BPRS, Bluetooth Position Reporting System, is a program which can announce the presence of amateur radio operators at a certain location (club station, hamfest, swap meet) on the APRS-IS based on the presence of their Bluetooth enabled devices.
Locations with BPRS coverage (having a BPRS hotspot) are marked with a visible BPRS sign which also contains the following user guide.
BPRS User Guide
- Set the name of your mobile phone (or laptop, or ipad, or some other Bluetooth gadget you keep with you) to "bprs yourcall", for example "bprs n0call". Capital or small letters, it doesn't care. Only callsigns with 1 to 3 letters in the suffix will work. Watch for the significant difference between a zero and an O character, they look pretty much the same on a small mobile display. Do not add an APRS SSID, BPRS will automatically add -BP in the callsign.
- Enable the phone's bluetooth connection and make it discoverable (visible to others).
- Wait a few minutes.
- The BPRS station yourcall-BP should appear on the APRS maps (such as aprs.fi) close to the location of the hotspot.
- You can now undo the changes done in steps 1 and 2. Change the name of your phone back to your liking and make it non-discoverable.
- Next time you arrive at the BPRS location, BPRS will detect your phone's presence in a few minutes and announce you on the APRS-IS. There is no need to go back to steps 1 and 2 any more - BPRS will remember your device's Bluetooth address. In the current incarnation, you'll need to register separately at each BPRS site, there is no distributed database of Bluetooth addresses.
Installation instructions for the BPRS hotspot
Using this guide you can set up BPRS at your club station or hamfest.
The hotspot software is written in the Perl programming language and will easily install on a Linux server. There are no intentions to port it to Windows or any other operating system by the original author (who doesn't have any competence for doing so either). The Perl software should easily run on other operating systems, but it uses the Linux bluetooth command line tools (hcitool) which do not exist on other platforms.
First, let's install some dependencies (this command is for Ubuntu and Debian, other distributions should have something similar):
sudo apt-get install bluez
Or, in some older distribution versions:
sudo apt-get install bluez-utils
Then the perl programming language and the perl modules we need:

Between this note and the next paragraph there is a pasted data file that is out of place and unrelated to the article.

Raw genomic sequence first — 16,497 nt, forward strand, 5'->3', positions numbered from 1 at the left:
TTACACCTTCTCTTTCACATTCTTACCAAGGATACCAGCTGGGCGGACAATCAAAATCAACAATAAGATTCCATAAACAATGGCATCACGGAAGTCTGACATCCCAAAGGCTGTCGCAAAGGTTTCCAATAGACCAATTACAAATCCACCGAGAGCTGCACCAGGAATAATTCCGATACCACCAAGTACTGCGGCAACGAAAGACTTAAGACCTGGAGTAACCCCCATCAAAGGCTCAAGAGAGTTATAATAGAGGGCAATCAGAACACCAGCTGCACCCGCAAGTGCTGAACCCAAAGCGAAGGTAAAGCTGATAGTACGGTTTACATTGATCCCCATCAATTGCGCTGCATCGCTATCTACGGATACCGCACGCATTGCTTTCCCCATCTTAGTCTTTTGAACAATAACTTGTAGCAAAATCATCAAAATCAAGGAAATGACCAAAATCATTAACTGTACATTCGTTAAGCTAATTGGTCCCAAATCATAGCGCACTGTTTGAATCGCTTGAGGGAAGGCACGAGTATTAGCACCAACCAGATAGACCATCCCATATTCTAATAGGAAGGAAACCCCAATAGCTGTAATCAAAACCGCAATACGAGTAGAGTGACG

sudo apt-get install perl libjson-perl libstring-crc32-perl libyaml-tiny-perl libdate-calc-perl
Then, let's install the APRS-IS connectivity package, latest version:
wget http://he.fi/bprs/Ham-APRS-FAP-1.18.tar.gz tar xvfz Ham-APRS-FAP-1.18.tar.gz cd Ham-APRS-FAP-1.18 perl Makefile.PL make sudo make install
And then, the BPRS hotspot software itself:
wget http://he.fi/bprs/bprsd-1.00.tar.gz tar xvfz bprsd-1.00.tar.gz cd bprsd-1.00 perl Makefile.PL make sudo make install
bprsd will be installed as /usr/local/bin/bprsd.
Copy the example configuration file from the package, bprsd.conf.example, to /etc/bprsd.conf (or /usr/local/etc/bprsd.conf), and edit it to contain your site information.
Launch the bprsd as a normal user (nobody, yourself, or someone else, but not root). This initial beta release does not contain any startup scripts, and all logging will be through stdout and stderr. The most convenient way to run it and handle log rotation is supervisord (apt-get install supervisor).
Bluetooth dongle for the hotspot
If your server does not have bluetooth, you can purchase one for a couple dollars from Dealextreme (or just about any store selling computer accessories, but it'll be more expensive). When ordering from Dealextreme be sure to pick a model which they claim to have in store. The ones with a visible external antenna are no better (or worse) than the ones which don't - I bought one and the antenna is plastic and empty (the antenna still being a patch on the circuit board).
If and when the server is hidden in a rack, or under the table, it's a good idea to extend the Bluetooth range by bringing the dongle higher on the wall using a 2-meter USB 2.0 extender cable. Just the case of a regular computer can create some sort of coverage block.
How it really works?
The bprs hotspot does a Bluetooth "scan" operation every few minutes to look for new BPRS stations. The scan will only find Bluetooth devices which are currently in discoverable mode and publicly visible to other devices. For security reasons most Bluetooth devices are by default not discoverable, and need to be explicitly made discoverable.
Each visible device's name is tested if it matches the 'bprs callsign' format. Also, the callsign is validated that it looks roughly like an amateur radio callsign. The callsign is converted to upper case.
All found BPRS stations are stored locally in a simple database file (SDBM). The database is keyed by the bluetooth address and contains the callsign found in the initial discovery scan, and a few timers.
The bprs hotspot periodically (every few minutes) tries to directly talk to the bluetooth MAC address of each BPRS station it has seen before and stored in the database. This direct connection will work even after the bluetooth device's hostname has been changed and when the device is not discoverable. When the stations are seen, they are announced to the APRS-IS network.
Each BPRS station will only be announced every 15 minutes. The coordinates are offset to the north and to the east from the BPRS hotspot's coordinates using a pseudorandom scheme. Each station will always appear at the same offset, since it's calculated from the callsign of the station.